Sign up as a volunteer and involve yourself with projects that are currently underway. Research reports indicate that those employees who are engaged as volunteers have more enriching experiences in their lives and stay loyal to their organization.
In terms of transitioning to the new role the employee is expected to ask questions and be clear on the tasks on hand. If there are plans which already exist, learn more about the context and which elements worked for the organization. Take feedback from stakeholders as you improve on the plans. Demonstrate quick wins as you begin performing on the role. While making progress also look for mentors who can guide and coach as you plan next role and expand your horizons.
Being your best at the workplace is also about staying connected with workplace changes around you. Observe information that is shared and not shared. To build strong relationships, you need to be seen as credible, consistent, competent, trustworthy and honest. Organizations expect employees to go beyond the role and add value. Frequently contributing to initiatives outside the scope of work is known to drive the team’s performance. Knowing that you are making progress each day is essential for your engagement at work. Believe in your organization to gain more from the experiences and interactions at the workplace. The future belongs to those who can grasp newer skills for the workplace – having a design mindset, making sense of the complex world, being empathetic and creating value for the organization. While doing this be aware of credibility degraders such as indulging in office politics or sharing information that isn’t appropriate or confidential with anyone at the workplace.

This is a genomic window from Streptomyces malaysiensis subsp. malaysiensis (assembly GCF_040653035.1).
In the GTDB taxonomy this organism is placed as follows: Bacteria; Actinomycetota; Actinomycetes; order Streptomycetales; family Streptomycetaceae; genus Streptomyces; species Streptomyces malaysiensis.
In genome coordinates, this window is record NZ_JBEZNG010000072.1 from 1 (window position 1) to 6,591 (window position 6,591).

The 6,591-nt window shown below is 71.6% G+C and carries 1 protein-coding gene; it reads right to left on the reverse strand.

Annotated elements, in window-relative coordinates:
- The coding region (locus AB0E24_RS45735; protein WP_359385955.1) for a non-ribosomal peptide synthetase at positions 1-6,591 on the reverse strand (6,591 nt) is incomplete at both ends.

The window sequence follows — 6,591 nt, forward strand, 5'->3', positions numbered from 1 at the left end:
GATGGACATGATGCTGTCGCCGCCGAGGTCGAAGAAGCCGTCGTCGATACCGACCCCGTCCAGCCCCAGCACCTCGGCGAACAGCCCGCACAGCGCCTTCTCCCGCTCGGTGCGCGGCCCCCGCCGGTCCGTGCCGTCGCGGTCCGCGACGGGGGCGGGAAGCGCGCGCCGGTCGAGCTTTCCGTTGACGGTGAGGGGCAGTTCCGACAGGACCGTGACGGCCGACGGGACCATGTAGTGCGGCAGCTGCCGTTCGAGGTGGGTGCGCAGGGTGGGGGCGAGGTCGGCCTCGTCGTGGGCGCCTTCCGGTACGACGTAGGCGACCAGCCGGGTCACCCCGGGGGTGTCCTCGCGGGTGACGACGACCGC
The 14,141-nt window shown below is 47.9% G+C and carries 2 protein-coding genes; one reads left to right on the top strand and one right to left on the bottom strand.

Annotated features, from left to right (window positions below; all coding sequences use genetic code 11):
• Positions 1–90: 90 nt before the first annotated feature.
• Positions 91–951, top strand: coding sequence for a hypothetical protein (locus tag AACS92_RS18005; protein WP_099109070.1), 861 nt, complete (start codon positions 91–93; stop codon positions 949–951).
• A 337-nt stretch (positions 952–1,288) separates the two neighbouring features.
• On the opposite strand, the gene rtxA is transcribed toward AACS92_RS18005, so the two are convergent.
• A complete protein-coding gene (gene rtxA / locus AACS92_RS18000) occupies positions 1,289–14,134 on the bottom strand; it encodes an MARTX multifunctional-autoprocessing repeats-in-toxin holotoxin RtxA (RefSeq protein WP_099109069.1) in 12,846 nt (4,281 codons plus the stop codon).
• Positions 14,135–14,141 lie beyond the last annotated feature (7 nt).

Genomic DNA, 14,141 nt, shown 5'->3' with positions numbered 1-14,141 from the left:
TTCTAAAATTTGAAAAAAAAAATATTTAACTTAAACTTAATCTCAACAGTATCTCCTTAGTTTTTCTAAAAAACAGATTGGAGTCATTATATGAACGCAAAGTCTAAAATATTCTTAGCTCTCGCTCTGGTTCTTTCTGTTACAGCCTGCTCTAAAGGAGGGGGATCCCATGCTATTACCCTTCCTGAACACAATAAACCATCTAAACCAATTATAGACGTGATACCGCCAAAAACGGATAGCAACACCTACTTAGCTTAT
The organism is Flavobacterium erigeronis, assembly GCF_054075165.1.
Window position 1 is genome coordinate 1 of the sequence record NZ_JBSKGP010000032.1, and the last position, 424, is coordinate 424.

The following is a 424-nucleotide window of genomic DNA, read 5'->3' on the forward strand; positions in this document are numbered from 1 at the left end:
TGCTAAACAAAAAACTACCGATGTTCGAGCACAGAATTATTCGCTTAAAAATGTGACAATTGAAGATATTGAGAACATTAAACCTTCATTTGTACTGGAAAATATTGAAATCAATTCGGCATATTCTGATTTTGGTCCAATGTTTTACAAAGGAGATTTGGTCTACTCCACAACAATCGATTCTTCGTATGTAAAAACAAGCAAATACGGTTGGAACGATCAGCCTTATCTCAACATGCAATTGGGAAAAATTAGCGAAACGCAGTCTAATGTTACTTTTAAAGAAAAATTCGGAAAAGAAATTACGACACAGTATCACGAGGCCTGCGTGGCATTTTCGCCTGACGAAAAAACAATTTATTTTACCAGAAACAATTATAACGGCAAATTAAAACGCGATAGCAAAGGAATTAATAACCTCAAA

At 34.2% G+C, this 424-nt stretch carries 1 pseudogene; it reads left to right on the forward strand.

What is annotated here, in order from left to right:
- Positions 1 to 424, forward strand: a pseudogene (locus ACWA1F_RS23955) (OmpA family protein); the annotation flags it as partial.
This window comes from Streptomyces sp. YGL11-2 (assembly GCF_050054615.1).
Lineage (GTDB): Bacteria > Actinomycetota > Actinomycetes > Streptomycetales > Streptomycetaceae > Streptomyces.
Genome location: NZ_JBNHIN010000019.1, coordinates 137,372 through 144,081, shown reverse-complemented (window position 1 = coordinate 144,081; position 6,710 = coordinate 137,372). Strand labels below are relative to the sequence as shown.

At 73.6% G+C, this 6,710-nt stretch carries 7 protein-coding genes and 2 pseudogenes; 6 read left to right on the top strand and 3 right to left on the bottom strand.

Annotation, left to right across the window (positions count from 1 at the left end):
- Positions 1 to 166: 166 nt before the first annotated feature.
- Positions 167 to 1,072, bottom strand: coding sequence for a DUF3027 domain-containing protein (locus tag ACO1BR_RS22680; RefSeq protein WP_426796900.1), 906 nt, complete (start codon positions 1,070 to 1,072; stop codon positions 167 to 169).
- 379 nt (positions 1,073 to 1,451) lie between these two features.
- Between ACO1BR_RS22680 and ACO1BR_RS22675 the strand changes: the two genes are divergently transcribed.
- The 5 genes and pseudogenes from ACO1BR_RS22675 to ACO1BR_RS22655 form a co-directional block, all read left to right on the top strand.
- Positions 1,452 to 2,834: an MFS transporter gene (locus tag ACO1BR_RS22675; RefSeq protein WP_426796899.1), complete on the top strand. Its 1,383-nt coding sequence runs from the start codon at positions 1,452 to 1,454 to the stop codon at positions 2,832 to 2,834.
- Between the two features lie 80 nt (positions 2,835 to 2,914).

Overall, to make an impact it is important to understand who you are, get immersed in the culture, believe in the workplace and mission, do your best, add value to others, give as much as you can and be yourself.
Agree or disagree? I am keen to hear your thoughts.